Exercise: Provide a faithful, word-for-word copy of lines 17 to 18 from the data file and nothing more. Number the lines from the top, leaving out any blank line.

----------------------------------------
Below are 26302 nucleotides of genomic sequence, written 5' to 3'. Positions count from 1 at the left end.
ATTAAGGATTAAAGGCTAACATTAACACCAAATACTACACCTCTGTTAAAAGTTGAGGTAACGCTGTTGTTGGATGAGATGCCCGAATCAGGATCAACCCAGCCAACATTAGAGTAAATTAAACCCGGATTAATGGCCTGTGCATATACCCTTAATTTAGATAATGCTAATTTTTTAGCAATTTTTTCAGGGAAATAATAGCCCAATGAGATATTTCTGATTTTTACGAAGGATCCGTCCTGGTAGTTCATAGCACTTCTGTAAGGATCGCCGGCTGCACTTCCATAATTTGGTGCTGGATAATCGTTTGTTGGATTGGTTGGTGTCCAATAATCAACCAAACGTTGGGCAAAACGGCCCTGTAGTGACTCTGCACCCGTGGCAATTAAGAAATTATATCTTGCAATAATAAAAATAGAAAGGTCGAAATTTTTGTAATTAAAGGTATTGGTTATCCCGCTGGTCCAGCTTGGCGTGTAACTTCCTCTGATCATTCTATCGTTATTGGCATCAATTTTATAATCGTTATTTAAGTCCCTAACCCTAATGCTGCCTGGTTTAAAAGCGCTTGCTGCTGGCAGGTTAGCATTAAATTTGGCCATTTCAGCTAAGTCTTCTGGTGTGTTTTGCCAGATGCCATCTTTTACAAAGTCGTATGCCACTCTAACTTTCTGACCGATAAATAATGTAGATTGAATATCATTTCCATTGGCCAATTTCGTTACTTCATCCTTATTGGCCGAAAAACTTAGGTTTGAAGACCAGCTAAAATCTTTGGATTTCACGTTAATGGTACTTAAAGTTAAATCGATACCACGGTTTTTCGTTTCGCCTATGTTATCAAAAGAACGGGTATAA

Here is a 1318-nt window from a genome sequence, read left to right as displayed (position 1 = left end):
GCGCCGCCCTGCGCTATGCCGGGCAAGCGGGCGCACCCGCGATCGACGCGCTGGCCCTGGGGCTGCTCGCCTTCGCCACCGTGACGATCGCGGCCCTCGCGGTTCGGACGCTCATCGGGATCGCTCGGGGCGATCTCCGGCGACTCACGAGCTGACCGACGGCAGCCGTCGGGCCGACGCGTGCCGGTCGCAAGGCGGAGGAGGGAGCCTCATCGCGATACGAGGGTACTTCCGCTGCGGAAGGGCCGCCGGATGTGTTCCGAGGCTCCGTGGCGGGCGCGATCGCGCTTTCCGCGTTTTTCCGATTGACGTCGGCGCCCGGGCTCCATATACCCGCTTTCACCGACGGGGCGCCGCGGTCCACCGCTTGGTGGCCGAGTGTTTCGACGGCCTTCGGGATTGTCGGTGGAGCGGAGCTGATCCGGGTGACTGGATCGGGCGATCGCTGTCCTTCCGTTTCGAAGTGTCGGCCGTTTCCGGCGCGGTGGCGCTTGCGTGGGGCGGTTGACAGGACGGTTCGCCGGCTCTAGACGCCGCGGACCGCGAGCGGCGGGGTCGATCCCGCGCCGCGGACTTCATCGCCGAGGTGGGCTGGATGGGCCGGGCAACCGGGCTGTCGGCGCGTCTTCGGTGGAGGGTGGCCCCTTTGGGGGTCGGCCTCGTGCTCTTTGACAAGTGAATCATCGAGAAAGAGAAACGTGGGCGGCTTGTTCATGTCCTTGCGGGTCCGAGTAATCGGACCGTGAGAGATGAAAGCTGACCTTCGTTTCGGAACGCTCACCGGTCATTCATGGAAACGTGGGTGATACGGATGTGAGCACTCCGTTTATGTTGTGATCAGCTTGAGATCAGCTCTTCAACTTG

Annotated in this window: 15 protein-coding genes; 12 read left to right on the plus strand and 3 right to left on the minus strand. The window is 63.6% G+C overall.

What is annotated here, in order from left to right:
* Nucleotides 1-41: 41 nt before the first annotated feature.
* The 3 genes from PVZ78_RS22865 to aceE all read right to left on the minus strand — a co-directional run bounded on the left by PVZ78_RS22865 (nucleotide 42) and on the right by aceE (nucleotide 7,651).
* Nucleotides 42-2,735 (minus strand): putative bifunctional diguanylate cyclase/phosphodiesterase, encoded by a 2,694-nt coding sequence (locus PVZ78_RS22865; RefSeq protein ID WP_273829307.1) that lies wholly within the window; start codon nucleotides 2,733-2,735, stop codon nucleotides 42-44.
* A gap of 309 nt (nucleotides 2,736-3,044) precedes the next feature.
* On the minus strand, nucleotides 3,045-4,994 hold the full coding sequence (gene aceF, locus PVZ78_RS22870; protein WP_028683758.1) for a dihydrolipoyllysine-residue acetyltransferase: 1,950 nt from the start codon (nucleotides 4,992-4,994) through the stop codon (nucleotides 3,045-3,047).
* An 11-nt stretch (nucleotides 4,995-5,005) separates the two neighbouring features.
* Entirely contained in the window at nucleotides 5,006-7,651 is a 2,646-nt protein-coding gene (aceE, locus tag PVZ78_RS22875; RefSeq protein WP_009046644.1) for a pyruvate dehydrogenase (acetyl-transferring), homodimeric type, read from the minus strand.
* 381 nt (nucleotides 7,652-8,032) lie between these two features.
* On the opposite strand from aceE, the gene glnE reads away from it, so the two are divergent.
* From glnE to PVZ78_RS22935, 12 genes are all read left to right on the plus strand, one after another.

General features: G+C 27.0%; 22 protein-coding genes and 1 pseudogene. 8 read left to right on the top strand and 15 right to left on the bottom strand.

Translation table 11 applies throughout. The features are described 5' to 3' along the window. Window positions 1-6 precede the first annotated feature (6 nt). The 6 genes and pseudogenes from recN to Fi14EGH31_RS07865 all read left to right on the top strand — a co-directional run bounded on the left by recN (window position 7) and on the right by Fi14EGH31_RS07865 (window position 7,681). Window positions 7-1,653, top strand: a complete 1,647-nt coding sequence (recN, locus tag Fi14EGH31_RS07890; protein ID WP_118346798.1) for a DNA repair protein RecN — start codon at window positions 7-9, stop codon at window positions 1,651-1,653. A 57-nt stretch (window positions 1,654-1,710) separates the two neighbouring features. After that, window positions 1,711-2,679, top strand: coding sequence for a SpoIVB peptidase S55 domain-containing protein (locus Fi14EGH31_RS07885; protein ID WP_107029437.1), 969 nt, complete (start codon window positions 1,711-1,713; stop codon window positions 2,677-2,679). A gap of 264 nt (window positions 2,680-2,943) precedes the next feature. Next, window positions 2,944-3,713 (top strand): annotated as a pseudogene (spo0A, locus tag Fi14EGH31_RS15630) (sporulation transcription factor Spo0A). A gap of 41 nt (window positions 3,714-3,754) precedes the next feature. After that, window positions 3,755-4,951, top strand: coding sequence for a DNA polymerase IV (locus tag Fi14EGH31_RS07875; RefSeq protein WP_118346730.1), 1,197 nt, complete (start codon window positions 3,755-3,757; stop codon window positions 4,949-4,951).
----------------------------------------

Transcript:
General features: G+C 27.0%; 22 protein-coding genes and 1 pseudogene. 8 read left to right on the top strand and 15 right to left on the bottom strand.

Translation table 11 applies throughout. The features are described 5' to 3' along the window. Window positions 1-6 precede the first annotated feature (6 nt). The 6 genes and pseudogenes from recN to Fi14EGH31_RS07865 all read left to right on the top strand — a co-directional run bounded on the left by recN (window position 7) and on the right by Fi14EGH31_RS07865 (window position 7,681). Window positions 7-1,653, top strand: a complete 1,647-nt coding sequence (recN, locus tag Fi14EGH31_RS07890; protein ID WP_118346798.1) for a DNA repair protein RecN — start codon at window positions 7-9, stop codon at window positions 1,651-1,653. A 57-nt stretch (window positions 1,654-1,710) separates the two neighbouring features. After that, window positions 1,711-2,679, top strand: coding sequence for a SpoIVB peptidase S55 domain-containing protein (locus Fi14EGH31_RS07885; protein ID WP_107029437.1), 969 nt, complete (start codon window positions 1,711-1,713; stop codon window positions 2,677-2,679). A gap of 264 nt (window positions 2,680-2,943) precedes the next feature. Next, window positions 2,944-3,713 (top strand): annotated as a pseudogene (spo0A, locus tag Fi14EGH31_RS15630) (sporulation transcription factor Spo0A). A gap of 41 nt (window positions 3,714-3,754) precedes the next feature. After that, window positions 3,755-4,951, top strand: coding sequence for a DNA polymerase IV (locus tag Fi14EGH31_RS07875; RefSeq protein WP_118346730.1), 1,197 nt, complete (start codon window positions 3,755-3,757; stop codon window positions 4,949-4,951).